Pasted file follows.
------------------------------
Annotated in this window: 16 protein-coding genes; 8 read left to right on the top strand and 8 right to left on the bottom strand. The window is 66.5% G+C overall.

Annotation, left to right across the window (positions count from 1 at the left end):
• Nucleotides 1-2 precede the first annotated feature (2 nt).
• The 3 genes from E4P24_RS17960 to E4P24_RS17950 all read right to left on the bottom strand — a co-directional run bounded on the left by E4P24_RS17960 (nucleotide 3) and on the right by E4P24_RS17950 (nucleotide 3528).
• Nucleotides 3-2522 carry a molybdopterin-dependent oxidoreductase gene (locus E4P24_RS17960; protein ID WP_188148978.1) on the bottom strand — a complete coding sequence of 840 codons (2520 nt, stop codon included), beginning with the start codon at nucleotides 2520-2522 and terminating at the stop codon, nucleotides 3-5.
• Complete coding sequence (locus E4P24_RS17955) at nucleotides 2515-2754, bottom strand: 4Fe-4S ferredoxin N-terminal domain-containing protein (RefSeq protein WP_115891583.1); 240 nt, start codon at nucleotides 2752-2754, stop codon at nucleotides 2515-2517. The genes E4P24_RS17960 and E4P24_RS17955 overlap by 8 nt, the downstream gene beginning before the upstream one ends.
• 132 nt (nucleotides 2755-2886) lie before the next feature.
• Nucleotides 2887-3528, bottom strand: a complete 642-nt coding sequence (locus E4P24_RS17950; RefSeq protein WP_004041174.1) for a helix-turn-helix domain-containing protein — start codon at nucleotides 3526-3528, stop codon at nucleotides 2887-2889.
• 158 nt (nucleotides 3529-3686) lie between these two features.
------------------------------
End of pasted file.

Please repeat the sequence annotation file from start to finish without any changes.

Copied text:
Annotated in this window: 16 protein-coding genes; 8 read left to right on the top strand and 8 right to left on the bottom strand. The window is 66.5% G+C overall.

Annotation, left to right across the window (positions count from 1 at the left end):
• Nucleotides 1-2 precede the first annotated feature (2 nt).
• The 3 genes from E4P24_RS17960 to E4P24_RS17950 all read right to left on the bottom strand — a co-directional run bounded on the left by E4P24_RS17960 (nucleotide 3) and on the right by E4P24_RS17950 (nucleotide 3528).
• Nucleotides 3-2522 carry a molybdopterin-dependent oxidoreductase gene (locus E4P24_RS17960; protein ID WP_188148978.1) on the bottom strand — a complete coding sequence of 840 codons (2520 nt, stop codon included), beginning with the start codon at nucleotides 2520-2522 and terminating at the stop codon, nucleotides 3-5.
• Complete coding sequence (locus E4P24_RS17955) at nucleotides 2515-2754, bottom strand: 4Fe-4S ferredoxin N-terminal domain-containing protein (RefSeq protein WP_115891583.1); 240 nt, start codon at nucleotides 2752-2754, stop codon at nucleotides 2515-2517. The genes E4P24_RS17960 and E4P24_RS17955 overlap by 8 nt, the downstream gene beginning before the upstream one ends.
• 132 nt (nucleotides 2755-2886) lie before the next feature.
• Nucleotides 2887-3528, bottom strand: a complete 642-nt coding sequence (locus E4P24_RS17950; RefSeq protein WP_004041174.1) for a helix-turn-helix domain-containing protein — start codon at nucleotides 3526-3528, stop codon at nucleotides 2887-2889.
• 158 nt (nucleotides 3529-3686) lie between these two features.